Solderdude's Susvara measurement is a typo , I had a chat with him a few weeks back, as I was certain they measured 80dB mW, which he confirmed. The Susvara I know of actually measured 60 Ohm @ 79.2dB mW, so 120dB SPL is 448mA / 26.87V / 12W.
I have mine set at 95 dB SPL @ 1khz 0dB FS usually, which is a measly 28mA / 1.5V / 38.03mW
which you can get with something as lowly as a BTR3K.
110dB SPL is the loudest I set mine up for, 141mA / 8.5V / 1.2W
Just got my susvara and only driving with the ifi diablo until my amp for them comes tomorrow. But even with this weak amp I can say that these are the best headphones I've ever listened to, easily beating my focal utopia and stellia imo. Enjoying them immensely can't wait until I have proper power behind them!
Good to know, it sounds very good right now on turbo mode at about half volume but I do listen to music quieter than most. I'll see how it compares to the modded flux labs FA-10 I bought from someone here tomorrow
Hey Susvara Head-Fiers... My friend Tim generously loaned me his Susvara with Double Helix Prion 4 Cable for a bit of listen. We have been curious how the Susvara would fare in my system as my SS Amp was built for super inefficient planars. I thought I would share my initial impressions after 5 days with the Susvara.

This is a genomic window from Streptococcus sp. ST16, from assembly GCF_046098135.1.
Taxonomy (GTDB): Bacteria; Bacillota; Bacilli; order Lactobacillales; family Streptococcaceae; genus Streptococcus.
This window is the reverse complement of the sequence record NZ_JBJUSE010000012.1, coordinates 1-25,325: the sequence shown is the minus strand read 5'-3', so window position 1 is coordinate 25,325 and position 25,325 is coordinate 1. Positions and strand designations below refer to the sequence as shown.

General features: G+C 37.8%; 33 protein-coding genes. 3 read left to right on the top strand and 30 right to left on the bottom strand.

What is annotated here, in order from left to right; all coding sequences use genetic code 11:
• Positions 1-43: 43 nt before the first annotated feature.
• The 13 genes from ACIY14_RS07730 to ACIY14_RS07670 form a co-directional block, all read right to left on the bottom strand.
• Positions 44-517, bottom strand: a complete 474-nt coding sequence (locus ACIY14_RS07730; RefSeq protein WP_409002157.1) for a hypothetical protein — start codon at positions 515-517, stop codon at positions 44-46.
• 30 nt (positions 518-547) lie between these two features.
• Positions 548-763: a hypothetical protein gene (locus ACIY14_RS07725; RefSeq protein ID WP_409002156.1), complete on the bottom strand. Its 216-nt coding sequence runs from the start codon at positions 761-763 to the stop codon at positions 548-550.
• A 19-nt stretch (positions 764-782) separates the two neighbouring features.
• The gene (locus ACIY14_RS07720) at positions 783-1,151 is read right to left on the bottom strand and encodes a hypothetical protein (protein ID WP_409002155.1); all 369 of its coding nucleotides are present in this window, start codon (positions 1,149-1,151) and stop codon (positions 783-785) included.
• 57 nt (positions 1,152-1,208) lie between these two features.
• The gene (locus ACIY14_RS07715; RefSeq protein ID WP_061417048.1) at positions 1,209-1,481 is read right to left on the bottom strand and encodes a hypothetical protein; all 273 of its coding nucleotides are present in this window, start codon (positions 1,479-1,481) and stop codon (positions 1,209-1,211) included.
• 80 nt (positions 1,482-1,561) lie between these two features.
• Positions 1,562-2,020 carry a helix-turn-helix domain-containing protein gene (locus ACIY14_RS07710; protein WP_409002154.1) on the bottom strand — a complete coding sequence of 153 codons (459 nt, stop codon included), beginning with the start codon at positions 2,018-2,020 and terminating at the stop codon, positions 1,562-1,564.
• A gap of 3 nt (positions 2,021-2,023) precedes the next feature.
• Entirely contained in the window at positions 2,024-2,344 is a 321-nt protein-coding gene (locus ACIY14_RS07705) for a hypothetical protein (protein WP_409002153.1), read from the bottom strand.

System for Susvara:
Roon Labs through my USBe Perfect feeding a Silver Dragon USB Cable into the TEAC UD-505 Dual Mono DAC. I am using Roon's upsampling to 768k into the TEAC which is the max PCM file rate the TEAC can decode. I then have the TEAC set up to upconvert from 768K to 24.5mhz DSD. I am running Cardas Crosslink XLR Interconnects from the TEAC into the Cembalo Spring 1. The Cembalo is set up at Fixed 0db, which gives me more volume play and keeps the sound from distorting, which happens from time to time on the Cembalo if the voltage is set too high. Fixed 0 db keeps it to 2 vrms, whereas Fixed +6 db sends 4 vrms. The Cembalo prefers 2 vrms. My other amp is the Bottlehead Mainline. The Mainline cannot provide the Susvara even close to what it needs. The sound is flat and lifeless and will not be used for my impressions. The Cembalo, though was built for this moment.
Build Quality is impeccable. They are very comfortable and light. I can wear them for hours without issue. The DHC Prion 4 cable is a beast. It is big and heavy and seems to be providing a pretty great connection between the amp and headphone. I cannot honestly speak to its value or whether it is an upgrade from the stock cable. I would assume so as Hifiman isn't exactly known for providing quality wire for their TOTL headphones. I would think that would be part of their package with a $6000 headphone, but my guess is that they are spending around $3000 to make the headphone. After all, the drivers have 24k gold in them. The DHC Prion 4 sounds unbelievably good with the Susvara.